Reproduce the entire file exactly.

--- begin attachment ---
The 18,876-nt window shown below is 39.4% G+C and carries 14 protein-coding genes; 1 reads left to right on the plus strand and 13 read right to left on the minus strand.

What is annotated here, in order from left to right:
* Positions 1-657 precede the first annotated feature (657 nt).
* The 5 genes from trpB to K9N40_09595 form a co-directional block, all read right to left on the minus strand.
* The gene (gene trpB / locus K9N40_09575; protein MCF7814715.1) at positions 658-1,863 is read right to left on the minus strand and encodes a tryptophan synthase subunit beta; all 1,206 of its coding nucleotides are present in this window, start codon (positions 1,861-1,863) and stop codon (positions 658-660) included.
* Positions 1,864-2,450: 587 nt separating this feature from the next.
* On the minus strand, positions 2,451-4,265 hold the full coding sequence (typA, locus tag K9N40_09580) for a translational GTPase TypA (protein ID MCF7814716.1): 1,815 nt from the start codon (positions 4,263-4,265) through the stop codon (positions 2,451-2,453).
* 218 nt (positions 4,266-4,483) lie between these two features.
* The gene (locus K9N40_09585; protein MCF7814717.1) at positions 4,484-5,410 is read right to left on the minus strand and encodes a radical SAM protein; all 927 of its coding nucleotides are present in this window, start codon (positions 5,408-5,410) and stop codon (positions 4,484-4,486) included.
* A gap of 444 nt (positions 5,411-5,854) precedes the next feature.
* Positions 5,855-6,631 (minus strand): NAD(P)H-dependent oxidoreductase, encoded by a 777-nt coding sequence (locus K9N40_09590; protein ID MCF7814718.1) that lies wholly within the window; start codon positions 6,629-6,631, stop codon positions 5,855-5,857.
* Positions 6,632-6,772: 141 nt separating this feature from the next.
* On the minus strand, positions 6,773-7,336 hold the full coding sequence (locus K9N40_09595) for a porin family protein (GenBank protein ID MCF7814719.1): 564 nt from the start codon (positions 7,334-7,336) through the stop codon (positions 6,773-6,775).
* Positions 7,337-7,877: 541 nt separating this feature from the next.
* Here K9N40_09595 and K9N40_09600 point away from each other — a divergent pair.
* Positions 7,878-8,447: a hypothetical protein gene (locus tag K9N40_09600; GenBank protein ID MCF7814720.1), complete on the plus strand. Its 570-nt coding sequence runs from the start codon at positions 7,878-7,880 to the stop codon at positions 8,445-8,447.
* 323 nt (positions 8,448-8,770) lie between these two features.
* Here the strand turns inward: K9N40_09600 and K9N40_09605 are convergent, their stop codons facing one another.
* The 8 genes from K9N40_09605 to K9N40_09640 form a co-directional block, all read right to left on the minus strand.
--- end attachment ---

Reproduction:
The 18,876-nt window shown below is 39.4% G+C and carries 14 protein-coding genes; 1 reads left to right on the plus strand and 13 read right to left on the minus strand.

What is annotated here, in order from left to right:
* Positions 1-657 precede the first annotated feature (657 nt).
* The 5 genes from trpB to K9N40_09595 form a co-directional block, all read right to left on the minus strand.
* The gene (gene trpB / locus K9N40_09575; protein MCF7814715.1) at positions 658-1,863 is read right to left on the minus strand and encodes a tryptophan synthase subunit beta; all 1,206 of its coding nucleotides are present in this window, start codon (positions 1,861-1,863) and stop codon (positions 658-660) included.
* Positions 1,864-2,450: 587 nt separating this feature from the next.
* On the minus strand, positions 2,451-4,265 hold the full coding sequence (typA, locus tag K9N40_09580) for a translational GTPase TypA (protein ID MCF7814716.1): 1,815 nt from the start codon (positions 4,263-4,265) through the stop codon (positions 2,451-2,453).
* 218 nt (positions 4,266-4,483) lie between these two features.
* The gene (locus K9N40_09585; protein MCF7814717.1) at positions 4,484-5,410 is read right to left on the minus strand and encodes a radical SAM protein; all 927 of its coding nucleotides are present in this window, start codon (positions 5,408-5,410) and stop codon (positions 4,484-4,486) included.
* A gap of 444 nt (positions 5,411-5,854) precedes the next feature.
* Positions 5,855-6,631 (minus strand): NAD(P)H-dependent oxidoreductase, encoded by a 777-nt coding sequence (locus K9N40_09590; protein ID MCF7814718.1) that lies wholly within the window; start codon positions 6,629-6,631, stop codon positions 5,855-5,857.
* Positions 6,632-6,772: 141 nt separating this feature from the next.
* On the minus strand, positions 6,773-7,336 hold the full coding sequence (locus K9N40_09595) for a porin family protein (GenBank protein ID MCF7814719.1): 564 nt from the start codon (positions 7,334-7,336) through the stop codon (positions 6,773-6,775).
* Positions 7,337-7,877: 541 nt separating this feature from the next.
* Here K9N40_09595 and K9N40_09600 point away from each other — a divergent pair.
* Positions 7,878-8,447: a hypothetical protein gene (locus tag K9N40_09600; GenBank protein ID MCF7814720.1), complete on the plus strand. Its 570-nt coding sequence runs from the start codon at positions 7,878-7,880 to the stop codon at positions 8,445-8,447.
* 323 nt (positions 8,448-8,770) lie between these two features.
* Here the strand turns inward: K9N40_09600 and K9N40_09605 are convergent, their stop codons facing one another.
* The 8 genes from K9N40_09605 to K9N40_09640 form a co-directional block, all read right to left on the minus strand.